Патент USA US2106751код для вставки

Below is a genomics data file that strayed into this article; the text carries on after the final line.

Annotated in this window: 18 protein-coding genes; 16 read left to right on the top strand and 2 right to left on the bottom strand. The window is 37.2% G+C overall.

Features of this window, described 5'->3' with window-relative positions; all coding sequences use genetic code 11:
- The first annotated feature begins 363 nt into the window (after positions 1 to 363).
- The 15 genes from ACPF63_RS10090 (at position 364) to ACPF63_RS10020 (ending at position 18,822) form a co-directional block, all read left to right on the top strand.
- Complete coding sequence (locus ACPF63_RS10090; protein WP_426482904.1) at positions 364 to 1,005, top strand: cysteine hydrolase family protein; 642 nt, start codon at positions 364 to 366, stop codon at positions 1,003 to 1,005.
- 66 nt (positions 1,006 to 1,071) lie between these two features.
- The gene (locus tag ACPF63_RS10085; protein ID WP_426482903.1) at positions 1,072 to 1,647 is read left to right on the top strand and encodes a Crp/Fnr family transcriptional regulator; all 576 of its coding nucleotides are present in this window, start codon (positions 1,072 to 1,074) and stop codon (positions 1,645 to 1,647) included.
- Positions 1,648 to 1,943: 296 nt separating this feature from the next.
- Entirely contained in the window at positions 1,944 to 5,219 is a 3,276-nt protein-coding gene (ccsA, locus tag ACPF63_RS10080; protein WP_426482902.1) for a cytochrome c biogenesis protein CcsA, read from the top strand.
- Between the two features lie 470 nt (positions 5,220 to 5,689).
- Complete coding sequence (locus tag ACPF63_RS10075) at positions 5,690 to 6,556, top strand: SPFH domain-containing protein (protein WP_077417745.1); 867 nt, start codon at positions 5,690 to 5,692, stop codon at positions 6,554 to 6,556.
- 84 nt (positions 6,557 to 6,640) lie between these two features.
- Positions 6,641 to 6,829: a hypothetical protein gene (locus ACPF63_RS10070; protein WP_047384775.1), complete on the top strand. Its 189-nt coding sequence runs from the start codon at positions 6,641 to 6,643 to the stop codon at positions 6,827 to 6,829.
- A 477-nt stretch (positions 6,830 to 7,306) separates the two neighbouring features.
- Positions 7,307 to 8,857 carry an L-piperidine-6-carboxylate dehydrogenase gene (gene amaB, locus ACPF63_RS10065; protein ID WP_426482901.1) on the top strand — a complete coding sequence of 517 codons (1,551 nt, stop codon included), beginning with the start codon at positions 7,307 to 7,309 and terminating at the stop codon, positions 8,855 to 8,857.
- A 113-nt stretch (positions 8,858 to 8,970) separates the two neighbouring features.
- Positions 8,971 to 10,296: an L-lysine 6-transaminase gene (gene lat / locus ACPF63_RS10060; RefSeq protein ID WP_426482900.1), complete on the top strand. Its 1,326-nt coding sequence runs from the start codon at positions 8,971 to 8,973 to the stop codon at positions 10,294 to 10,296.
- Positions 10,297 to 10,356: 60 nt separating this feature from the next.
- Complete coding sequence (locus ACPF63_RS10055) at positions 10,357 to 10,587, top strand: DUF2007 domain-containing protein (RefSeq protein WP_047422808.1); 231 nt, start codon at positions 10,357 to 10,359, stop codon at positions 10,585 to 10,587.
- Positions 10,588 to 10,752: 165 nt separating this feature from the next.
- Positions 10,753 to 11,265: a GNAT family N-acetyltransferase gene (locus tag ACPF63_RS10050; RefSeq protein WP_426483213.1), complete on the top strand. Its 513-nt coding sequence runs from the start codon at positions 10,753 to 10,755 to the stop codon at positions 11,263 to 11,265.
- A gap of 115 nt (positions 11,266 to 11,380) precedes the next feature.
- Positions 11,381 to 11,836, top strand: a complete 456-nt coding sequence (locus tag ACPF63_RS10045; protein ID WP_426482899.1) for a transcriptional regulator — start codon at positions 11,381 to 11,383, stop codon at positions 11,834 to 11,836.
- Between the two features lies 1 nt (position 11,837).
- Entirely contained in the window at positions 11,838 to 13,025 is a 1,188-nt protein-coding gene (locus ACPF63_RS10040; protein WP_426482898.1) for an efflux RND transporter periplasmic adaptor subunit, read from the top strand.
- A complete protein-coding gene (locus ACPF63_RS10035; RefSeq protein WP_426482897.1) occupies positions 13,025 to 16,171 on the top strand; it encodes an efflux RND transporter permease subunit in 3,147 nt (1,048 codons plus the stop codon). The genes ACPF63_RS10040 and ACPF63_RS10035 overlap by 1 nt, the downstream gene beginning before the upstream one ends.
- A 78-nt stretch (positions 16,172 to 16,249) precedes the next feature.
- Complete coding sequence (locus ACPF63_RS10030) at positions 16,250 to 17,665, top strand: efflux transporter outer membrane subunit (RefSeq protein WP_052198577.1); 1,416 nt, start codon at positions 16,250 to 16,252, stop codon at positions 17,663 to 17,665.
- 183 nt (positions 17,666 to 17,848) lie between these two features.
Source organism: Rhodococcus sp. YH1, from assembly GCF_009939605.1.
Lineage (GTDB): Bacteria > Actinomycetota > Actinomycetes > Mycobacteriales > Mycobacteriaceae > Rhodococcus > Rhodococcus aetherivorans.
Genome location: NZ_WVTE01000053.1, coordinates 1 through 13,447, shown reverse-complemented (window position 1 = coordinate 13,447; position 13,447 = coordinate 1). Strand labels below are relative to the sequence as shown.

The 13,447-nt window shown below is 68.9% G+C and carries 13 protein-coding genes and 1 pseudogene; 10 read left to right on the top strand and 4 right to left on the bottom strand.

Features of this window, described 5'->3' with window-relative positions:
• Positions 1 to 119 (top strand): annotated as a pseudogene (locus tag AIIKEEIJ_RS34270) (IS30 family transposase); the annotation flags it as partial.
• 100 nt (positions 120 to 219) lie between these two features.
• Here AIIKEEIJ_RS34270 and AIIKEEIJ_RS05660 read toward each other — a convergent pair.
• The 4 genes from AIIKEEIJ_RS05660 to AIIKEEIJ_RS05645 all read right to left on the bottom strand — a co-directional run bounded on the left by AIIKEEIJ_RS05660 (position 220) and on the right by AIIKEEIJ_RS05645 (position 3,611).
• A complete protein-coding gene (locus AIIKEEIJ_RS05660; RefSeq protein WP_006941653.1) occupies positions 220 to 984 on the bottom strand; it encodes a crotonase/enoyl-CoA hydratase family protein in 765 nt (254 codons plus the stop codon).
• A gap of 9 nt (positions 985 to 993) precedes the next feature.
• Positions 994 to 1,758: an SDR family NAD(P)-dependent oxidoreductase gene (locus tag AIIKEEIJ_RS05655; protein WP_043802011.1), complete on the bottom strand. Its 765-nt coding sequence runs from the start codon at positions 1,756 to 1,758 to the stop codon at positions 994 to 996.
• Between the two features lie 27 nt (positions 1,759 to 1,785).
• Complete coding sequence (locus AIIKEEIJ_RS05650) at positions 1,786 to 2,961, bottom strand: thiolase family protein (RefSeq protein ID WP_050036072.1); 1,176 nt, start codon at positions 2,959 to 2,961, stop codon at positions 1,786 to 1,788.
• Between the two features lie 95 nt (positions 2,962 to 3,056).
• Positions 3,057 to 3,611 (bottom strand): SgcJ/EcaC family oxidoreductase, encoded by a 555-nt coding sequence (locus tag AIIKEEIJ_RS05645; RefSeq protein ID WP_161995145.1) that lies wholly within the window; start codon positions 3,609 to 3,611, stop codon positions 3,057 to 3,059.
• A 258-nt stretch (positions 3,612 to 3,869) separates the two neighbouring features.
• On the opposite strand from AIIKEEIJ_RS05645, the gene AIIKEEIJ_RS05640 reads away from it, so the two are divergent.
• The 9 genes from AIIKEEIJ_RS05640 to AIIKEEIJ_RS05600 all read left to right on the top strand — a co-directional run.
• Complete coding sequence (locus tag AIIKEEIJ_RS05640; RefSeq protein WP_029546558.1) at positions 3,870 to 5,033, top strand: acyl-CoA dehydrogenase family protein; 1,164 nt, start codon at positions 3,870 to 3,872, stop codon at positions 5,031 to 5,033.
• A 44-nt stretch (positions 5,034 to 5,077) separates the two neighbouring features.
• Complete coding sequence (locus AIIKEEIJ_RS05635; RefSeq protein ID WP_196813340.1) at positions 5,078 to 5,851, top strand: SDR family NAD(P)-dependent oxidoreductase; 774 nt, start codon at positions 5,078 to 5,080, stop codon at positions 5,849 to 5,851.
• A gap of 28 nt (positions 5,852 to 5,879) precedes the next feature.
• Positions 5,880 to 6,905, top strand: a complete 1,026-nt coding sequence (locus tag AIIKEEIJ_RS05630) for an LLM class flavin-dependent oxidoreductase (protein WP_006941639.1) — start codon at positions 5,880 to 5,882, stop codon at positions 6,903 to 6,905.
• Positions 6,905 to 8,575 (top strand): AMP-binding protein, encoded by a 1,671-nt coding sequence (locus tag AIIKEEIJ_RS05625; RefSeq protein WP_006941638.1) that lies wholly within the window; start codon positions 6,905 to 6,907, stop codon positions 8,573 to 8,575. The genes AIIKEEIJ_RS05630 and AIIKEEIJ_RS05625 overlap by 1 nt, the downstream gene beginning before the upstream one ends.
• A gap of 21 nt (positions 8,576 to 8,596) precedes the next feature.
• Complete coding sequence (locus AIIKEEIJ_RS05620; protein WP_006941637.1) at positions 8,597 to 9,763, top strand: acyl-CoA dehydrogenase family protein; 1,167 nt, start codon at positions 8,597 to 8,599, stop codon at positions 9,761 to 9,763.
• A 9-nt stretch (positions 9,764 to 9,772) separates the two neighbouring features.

‘Feb.1,1938. 4 1‘ ' ' V_KRUPA ‘ 12,106,151‘ FILM PROCESSING Filed Sept. 26, ‘1955 2 Sheets-Sheet 1' ' INVENTOR‘ ' . A ‘Tl/[IO TORKRUPA %§~F@~/ ATTORNEY. > Feb. 1, 1938. v. KRUPA 2,106,751 FILM PROCESSING Filed- Sept. 26, '1955 7-73 , 2 Sheets-Sheét 2 INVENTOR. VICTOR KRUPA PM ATTORNEY. 2,106,751: Patented Feb. 1, 1,938 . ‘ UNITED STATES PATENT‘ OFFICE . 2,106,751 FILM PROCESSING Victor Krupa, New York, N. Y., assignor to Peer less Film Processing Corporation, a corporation of New York Application September 26, 1935, Serial No. 42,256 ‘ 3 Claims. My invention relates to novel apparatus for ,and (Cl. 95-88) and apparatus for a supplementary treatment of . methods of treating gelatinous bodies, generally ' exposed and developed photographic ?lms whose speaking, and more particularly, treating. the 5 emulsion of exposed and developed motion picture ?lms, thereby increasing their durability and ex tending their usefulness. ' As is well known, these ?lms in service are sub ject to considerable wear,v not only in. actual usage,_but also in being subjected to widely vary 10 ing climatic conditions with the result that ?lms in their original ?nished condition rapidly de teriorate. - . I have discovered that by suitable treatment gelatinous emulsion has previously been rendered insoluble and ?xed by appropriate gaseous agencies. A further object, corollary with the last named is to provide adequate means for introducing at least one auxiliary gaseous medium into the con tainer wherein the preliminary treatment of the 10 ?lms as described, took place. Still a further object is to provide means whereby said gaseous media can- be introduced separately from each other,‘but in any desired ‘which renders the soluble colloids, composing the ' sequence. A further object is to provide a gas which will 15 15 ?lm emulsion insoluble in ordinary media, I can overcome the above-mentioned drawback and lengthen the life of the ?lm. In my co-pending application, Serial No. 701,119, ?led December 6, 1933, for “Film proc 20 essing" issued as Patent Number 2,067,933, of , which this application is a continuation in part, I have described a method of treating the emul sion of an exposed and developed ?lm by suc cessive absorption of two heated gases under vac uum, the ?rst one of which rendered the colloids in the ?lm insoluble while the second gas acted as a ?xing agent for said insoluble colloids. The present invention concerns several im provements over the former method and appa~ 30 ratus as well, as summarized and set forth in de tail hereinafter. The treatment of the colloidal ?lm with gase ous media is augmented and supplemented by the separate introduction of a gaseous medium which acts as a lubricant for the emulsion, after the latter has been rendered insoluble and ?xed by the ?rst two gases, as will be hereinafter de scribed. But the improvements introduced con cern also certain details of the apparatus itself which not only affect the supplementary treat ment of the ?lms by the third or subsequent gas or vapors, but will also advantageously modify a the initial stages of the treatment as originally disclosed. These mechanical improvements have for their affect the nitrocellulose or cellulose acetate base of the ?lm and tend to soften it. Another object of my invention is to provide a novel apparatus and improved means adapted to evenly distribute the gaseous agents over the 20 ?lms to be treated and to equalize their impact upon the latter, as far as temperature of these gases and their local quantity is concerned. Still another object of the invention in compass with the last named objects is to provide means 25' whereby the application and the thermal and atmospheric pressure conditions of the operative . gaseous media can be accurately controlled. . Other objects will become apparent from the more detailed description of the improved method 30’ ‘and apparatus which follows, in connection with the accompanying drawings, in which: Figure 1 is an elevational side view of the proved form of apparatus for carrying out the complete process, including the described addi tional treatment of the ?lms. ' Figure 2 is a longitudinal cross-sectional view of the apparatus shown in Figure 1'. \ Figure 3 is a transverse section along‘ the line 3-3 of Figure 1. 40 Figure 4 is a horizontal cross-section taken along the line 44 of Figure 3 showing the dis tributing piping in the heating chamber. , Figure 5 is a horizontal cross-section along line 5—5 of Figure 3 indicating the heating units 45 general aim a more even distribution and equaliz and their connections in a more or less diagram ing of temperature of the gaseous activeme'dia matical way, in the form of a wiring diagram. Similar characters indicate similar parts and in addition thereto, an improved control of the conditions under which the treatment of the ?lm in its different stages proceeds. Accordingly, one object of my invention is‘. to throughout the different views. Moreover, since the apparatus shown is, at least in principle, 50 partly a repetition of the similar apparatus i1 provide an improved general method of and ap- ‘ lustrated in Pat. No. 2,067,933, mentioned before, paratus for treating exposed and developed to which reference is made, equivalent or iden tical elements described therein are designated photographic ?lms and gelatinous bodies. Another object is to provide a novel method of by the same numerals for easier recognition and 55 55 2,106,751 comparison, while entirely novel- parts or elements in localized spots, as eventually would happen in ‘are designated by new numerals characterized by the former arrangement. ' counting them from above 100. The general outer arrangement of the appa Referring more speci?cally to Figures 1 and 3, ratus is very similar to the one shown in the the new apparatus comprises in general the cy aforementioned co-pending application and will lindrical tank or ‘container II which, as described therefore be described in abbreviated form ex-' in the prior application, is destined to receive cept where it deviates or presents additional fea successive charges of chemical gases or vapors tures. - for treating exposed and developed ?lms. These The cylinder cover 3| which during operation 10 ?lms are stacked In a well known manner upon a rack or cradle not shown in this case, but fully described and illustrated in Figures 3 and 4 of closes the entrance for the film racks is hermeti cally sealed to the ?ange 25 substantially as shown before, by a series of bolts 20, hinged on my prior application. ' Contrary to the former arrangement, however, 15 this semi-circular cradle is not supported direct ly upon the bottom plates of the cylindrical tank II, but rests on a baiile plate IIII which consists of a cylindrical segment, concentric with the bot tom wall of the tank and spaced therefrom at the ends by two removable separators I02. The up per longitudinal edges IOIa of the baiile plate are crimped over so as to leave only a narrow space between the bailie rim and the tank wall for the circulation of the incoming gases. 25 In the former construction, the cylindrical tank was longitudinally mounted upon a rec 10 pivot pins 21, guided in slots 20 and tightened by nuts provided with wings or handles 20. On top of a platform 40, erected over the cylin drical tank, is provided an exhaust pump 4i with flywheel 40, driven by means of the belt 45 from the electric motor 46. The centrifugal exhaust pump which is of somewhat different construc tion from the one formerly shown, is provided 20 with an oil reservoir in for lubricating the pumpv and the exhausted air is conducted through said reservoir by means of a special exit conduit I20 _ while any oil, entrained by the air is caught by 23 the baille device and returned to the reservoir. The air from the tank II is exhausted by this tangular box-like heating chamber (0i) but was pump through the intake pipe 41, provided with not in direct communication with the tank bot ' the cut-off valve H0 and the pressure gauge 44: tom wall separating them. On the bottom of a check valve I24 being inserted between the 30 said heating chamber was installed an electric intake elbow I 25 and the nipple 40 which connects resistance heater and directly over the same, the it to the gauge. ' gas pipe through which the atomized mixture This evacuation of the air from the ?lm stored for treating the ?lm emulsion was introduced chamber II dehydrates the ?lm and thus re and during its transit was vaporized, so that when duces its thickness, and prevents scratching and it left the heating chamber through the lateral tearing of the ?lm when it passes the gate of pipe bends, to be led into the cylindrical tank, the film projecting mechanism, which occurs due it would reach the ?lm tanks in thoroughly gase to its swollen condition, as well as prepares‘v it ous form (see former pipes 00, 10). This prior for absorbing the gaseous media which occurs. arrangement has been modi?ed in the follow in its subsequent treatment, ~ 40 ing manner. . The new heating chamber I00 is fixedly se cured to the tank by being riveted or bolted to a strip, itself spot welded to the tank wall, and is of larger capacity and especially greater depth 45 than the old one, as it not only contains a larger electrical resistance heater, (three units instead of two,'Flgure 5) but also a more elaborate dis tributing pipe ‘system for volatilizing the gases. Moreover, and what is of greater importance, a separate expansion chamber I04 which is al most as large as the former heating chamber is installed below and all along the ba?'le plate IN and is not. separated from the cylindrical tank, but forms the bottom part of it, shielded against 65 the interiorof the tank by the suspended baille plate only. The gas distributing pipe which comprises two parallel, pipe runs I05 (Figure 4) and I06 con nected in the middle by a T I01 into which 80 the common supply pipe‘ II5 for the two gases used for initial treatment of the ?lms is con nected, has four outlets I05a, I05b and I06a, I06b leading into the, expansion chamber I04, 65 and it is apparent that any gas entering the lat ter, either through these outlets or otherwise (through side inlet I00) must expand throughout chamber I04 and through the space between the baiile plate and the bottom plate of the tank I I, 70 before it reaches the interior of said tank., Then it will be forced along the interior periphery of the tank, coming down in a midde stream, as the ‘arrow in Figure 3 indicates, upon the top of the ?lm racks and pervade them in a thoroughly equalized manner, not entering them unevenly The chemicals to be vaporized and employed 40 for the preliminary treatment of the ?lms are introduced one after the other through ‘the car buretors 53 and 54, regulated by valves 5| and 52 respectively and passing through the sepa-_ rate valves 55 and 50>into the commonfeed pipe 51, provided with the shut-o? valve 50 and ex tending into the heating chamber I00 (Figure 3) where it is connected by way of the central con duit II5 to the T-?tting I01 and to the distrib uting pipes I05 and I06. The feed pipe 51 has at its lower end also an outer outlet in the form of a drain pet-cock II‘I which can also be used to break the vacuum as will be described here inafter. A third mixture to be'used in a va porized gaseous formto give to the ?lms a lubri cating coating is introduced through the inlet IIO from where it passes through the carburetor I20 controlled by the valve H9, and enters the ex pansion chamber I04 through the pipe III and the side inlet I00. ' . . ‘ The electric resistance heater comprises the three units I00, “0 and III, made of strip heat ing material, mounted on the asbestos pad I20 and connected in series by the conduit II 2 which comes from the switch box H3. The heat of ' the chamber I03 is controlled and kept at a con stant ‘predetermined value by two mercoid ther mostats II4A and II4B, one at each end of the chamber, whose construction and electrical in stallation is well known to those skilled ‘in the art, so that a detailed description may be dis pensed with. > ' The operation of the complete device is as fol lows: The heating chamber is generally brought up to a predetermined temperature which then 75 3 2,106,751 can be maintained automatically by means of the mercoid thermostats. Then the racks on which the ?lms wound on reels are mounted, are intro > duced into the chamber in a vertical or horizon tal position, the cover 3| is hermetically sealed and the motor, which operates the exhaust pump, , is started. When the vacuum, as the gauge 44 vapor therein to soften the base of the ?lm; thirdly, admit a second gas for ?xing the gela tine cover of the ?lm for rendering it harder and less susceptible of picking up moisture; and fourthly, bathing the ?lm in a carburized spray GI of some lubricating substancevfor rendering the ?lm relatively free from friction when intro indicates, has reached 291/2 inches and maintains - duced in the projection apparatus' An additional method of treating the ?lm con itself, the ?lm is in a dehydrated condition and the ?rst vaporized mixture or gas is supplied templates the packing of reels at right angles 10 through the inlet 49, common feed pipe 51 and to its'present ‘position, thus placing the edges of the middle pipe duct “5 from which it spreads the ?lm directly in line of the movement of the through the four outlets "I511, I051), and "Mia, gases in the tank, thus insuring a greater degree lll6b into the expansion chamber HM and ?nally of in?ltration of the heated gases and carburized enters the tank, containing the ?lms, through lubricating spray. the narrow spaces between the ba?ie plate andv The excess gases or vapors may be removed the tank wall. Through the introduction of this vapor, the vacuum will drop from its maximum of 291/2 in the ?nal step by repeating the ?nal process a number of times, namely allowing the carburized inches to say 27 inches. This vapor or gas will in the present process act on the ?lm base and tend to soften it. Without removing this vapor, the vacuum pump being meanwhile stopped, the‘ valve 55 is shut, and by opening valve 56, the 25 second kind of vapor or gas, emanating from line lubricating spray to be continued on and o?, carrying off the deposited excess until such ex 20 cess clearly indicates that the excess comprises the pure lubricating vapor. It is absolutely essential that in any reaction carried in the vapor phase where reactants are in the form of a spray, that particle ‘size must 50 through carburetor 54, controlled by hand be as small as possible, otherwise condensation - valve 52, is introduced the same way as was the of particles into larger aggregates takes place ?rst vapor. too rapidly and the whole effect of reaction in the vapor state is lost. The machine is so de This second vapor acts as a ?xing agent upon 30 the gelatinous emulsion, renders it insoluble, and hardens the‘ surface. This treatment will of vised that by means of e?icient carburetion plus heating elements, the size of the particles is course lower the vacuum still further, for exam made as small as possible. pie to 25 inches. Then the supply of this second Itvwili be understood furthermore, that my in vention is not necessarily limited to the exact mechanical embodiment herewith shown and de scribed and that other modi?cations are possible to carry out the novel and improved process for successive treatments of motion picture ?lms gas is shut off also and both gases are allowed to remain in contact with the films for a pre ' determined period, depending upon the nature of the gases and other working conditions. When the treatment of the ?lms is considered complete, the vacuum is broken or reduced to atmospheric pressure, either by opening a special outlet (not shown) on the expansion chamber or the tank, or by simply opening the drain pet-cock, li'l. After a certain time, determined by practice, during which the remnants of the ?rst two gases will escape or condense and drain off, respectively, the outlet valve or petcock is closed again, the exhaust pump is started and jecting them to a high degree of vacuum; admit ting while under a high degree of vacuum suc ,cessive vapors for softening the base of the ?lms the vacuum is increased again to 291/2 inches. and for hardening them; again subjecting said previously exposed and developed. The inven tion therefore should rather be judged by what 40 is set- forth in- the following claims. 7 I claim: 1. A method of treating exposed and developed ?lms comprising dehydrating said ?lms by sub ?lms to a vacuum, and thereafter introducing an atomized lubricant for covering said ?lms while 50 lowed to enter the expansion chamber through under the high vacuum. 2. A method of treating exposed and developed inlet I08 and is left in' contact with the ?lms . Then the third gas or vapor which comes from 50 supply pipe I I8 and is an unheated gas, is al for a predetermined period. ?lms comprising dehydrating said ?lms by sub This gas preferably acts as a lubricant on the 55 emulsion to prevent excessive brittleness and to jecting them to a high degree of vacuum, in an gas to this exclusive purpose, as I broadly claim the introduction of a plurality of gases, succes subjecting the ?lms to a vacuum, and thereafter introducing an atomized lubricant for covering evacuating chamber; admitting to said chamber impart greater pliability to the same, and any while under a high degree of vacuum, successive vaporized medium or gas adapted to do this is vapors for softening the base of the ?lms and for hardening them, and allowing the successive claimed to come within the scope of this inven tion, although I do not limit the use of the third vapors to intermingle in said chamber; again sively or simultaneously from separate sources ‘for any purpose which may prove advantageous for a material betterment of the ?lm and an in 65 crease the ?lms while under the high vacuum; / 3. A method of treating exposed and developed ?lms comprising dehydrating said ?lms by sub of its durability. This concludes the treatment of the ?lm emulsion after which the vacuum can again be broken, the cover 3| opened and the ?lm reels removed, ready for shipment jecting them to a high degree of vacuum in an or immediate use. Thus my new process and apparatus consists of a mechanism necessary to carry out the treat chamber, for softening the base of the ?lms and 70 for hardening them; again subjecting said ?lms ment of exposed and developed ?lms by the fol lowing steps: ?rst, the dehydration of the ?lm to reduce its moisture content and reduce the 75 thickness of the ?lm; secondly, introducing a evacuated chamber; admitting to said chamber while under a high degree of vacuum, successive vapors, separately expanded in an expansion to a vacuum, and thereafter introducing an atom ized lubricant for covering said ?lms while under the high vacuum. VICTOR KRUPA.